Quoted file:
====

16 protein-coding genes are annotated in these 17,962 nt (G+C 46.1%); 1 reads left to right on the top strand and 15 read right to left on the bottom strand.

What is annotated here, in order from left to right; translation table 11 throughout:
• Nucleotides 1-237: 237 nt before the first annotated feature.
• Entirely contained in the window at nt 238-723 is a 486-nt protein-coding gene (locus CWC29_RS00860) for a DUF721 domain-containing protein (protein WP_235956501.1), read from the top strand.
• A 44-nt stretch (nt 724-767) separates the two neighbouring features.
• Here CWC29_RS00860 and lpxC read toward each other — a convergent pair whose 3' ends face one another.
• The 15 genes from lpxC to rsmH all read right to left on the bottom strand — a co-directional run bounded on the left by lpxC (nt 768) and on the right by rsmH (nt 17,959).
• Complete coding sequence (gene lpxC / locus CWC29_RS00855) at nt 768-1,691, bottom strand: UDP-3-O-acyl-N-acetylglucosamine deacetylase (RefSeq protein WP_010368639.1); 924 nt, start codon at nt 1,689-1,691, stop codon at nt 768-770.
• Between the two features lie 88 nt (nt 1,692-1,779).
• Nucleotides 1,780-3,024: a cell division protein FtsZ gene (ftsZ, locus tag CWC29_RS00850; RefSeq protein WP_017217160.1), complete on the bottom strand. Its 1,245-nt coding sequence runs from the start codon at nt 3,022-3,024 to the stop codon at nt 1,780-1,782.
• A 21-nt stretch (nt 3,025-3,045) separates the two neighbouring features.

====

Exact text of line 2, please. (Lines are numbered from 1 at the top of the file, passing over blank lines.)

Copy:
What is annotated here, in order from left to right; translation table 11 throughout: